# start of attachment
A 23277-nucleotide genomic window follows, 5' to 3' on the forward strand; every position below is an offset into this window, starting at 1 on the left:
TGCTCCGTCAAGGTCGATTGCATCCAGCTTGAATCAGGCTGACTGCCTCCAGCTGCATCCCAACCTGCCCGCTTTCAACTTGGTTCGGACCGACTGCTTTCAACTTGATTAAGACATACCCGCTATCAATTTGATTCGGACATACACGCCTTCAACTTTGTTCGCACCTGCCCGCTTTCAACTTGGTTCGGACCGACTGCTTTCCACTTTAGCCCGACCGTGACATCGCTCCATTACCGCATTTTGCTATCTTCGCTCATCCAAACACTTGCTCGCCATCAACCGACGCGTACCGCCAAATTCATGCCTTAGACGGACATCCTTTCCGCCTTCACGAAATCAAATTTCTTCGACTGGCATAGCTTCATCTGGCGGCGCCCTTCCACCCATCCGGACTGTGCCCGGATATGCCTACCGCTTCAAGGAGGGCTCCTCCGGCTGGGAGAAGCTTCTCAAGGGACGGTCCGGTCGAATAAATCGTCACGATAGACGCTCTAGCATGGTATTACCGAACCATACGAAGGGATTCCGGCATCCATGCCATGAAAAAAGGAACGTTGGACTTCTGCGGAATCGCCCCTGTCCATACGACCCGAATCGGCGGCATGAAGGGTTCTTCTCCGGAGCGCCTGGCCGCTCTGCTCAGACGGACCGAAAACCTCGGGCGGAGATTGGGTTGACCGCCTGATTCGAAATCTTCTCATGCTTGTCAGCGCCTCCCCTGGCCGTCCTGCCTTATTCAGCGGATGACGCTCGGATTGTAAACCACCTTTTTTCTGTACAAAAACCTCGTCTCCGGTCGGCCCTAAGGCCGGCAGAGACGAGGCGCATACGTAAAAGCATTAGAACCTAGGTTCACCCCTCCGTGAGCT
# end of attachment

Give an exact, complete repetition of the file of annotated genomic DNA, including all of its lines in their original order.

A 23277-nucleotide genomic window follows, 5' to 3' on the forward strand; every position below is an offset into this window, starting at 1 on the left:
TGCTCCGTCAAGGTCGATTGCATCCAGCTTGAATCAGGCTGACTGCCTCCAGCTGCATCCCAACCTGCCCGCTTTCAACTTGGTTCGGACCGACTGCTTTCAACTTGATTAAGACATACCCGCTATCAATTTGATTCGGACATACACGCCTTCAACTTTGTTCGCACCTGCCCGCTTTCAACTTGGTTCGGACCGACTGCTTTCCACTTTAGCCCGACCGTGACATCGCTCCATTACCGCATTTTGCTATCTTCGCTCATCCAAACACTTGCTCGCCATCAACCGACGCGTACCGCCAAATTCATGCCTTAGACGGACATCCTTTCCGCCTTCACGAAATCAAATTTCTTCGACTGGCATAGCTTCATCTGGCGGCGCCCTTCCACCCATCCGGACTGTGCCCGGATATGCCTACCGCTTCAAGGAGGGCTCCTCCGGCTGGGAGAAGCTTCTCAAGGGACGGTCCGGTCGAATAAATCGTCACGATAGACGCTCTAGCATGGTATTACCGAACCATACGAAGGGATTCCGGCATCCATGCCATGAAAAAAGGAACGTTGGACTTCTGCGGAATCGCCCCTGTCCATACGACCCGAATCGGCGGCATGAAGGGTTCTTCTCCGGAGCGCCTGGCCGCTCTGCTCAGACGGACCGAAAACCTCGGGCGGAGATTGGGTTGACCGCCTGATTCGAAATCTTCTCATGCTTGTCAGCGCCTCCCCTGGCCGTCCTGCCTTATTCAGCGGATGACGCTCGGATTGTAAACCACCTTTTTTCTGTACAAAAACCTCGTCTCCGGTCGGCCCTAAGGCCGGCAGAGACGAGGCGCATACGTAAAAGCATTAGAACCTAGGTTCACCCCTCCGTGAGCT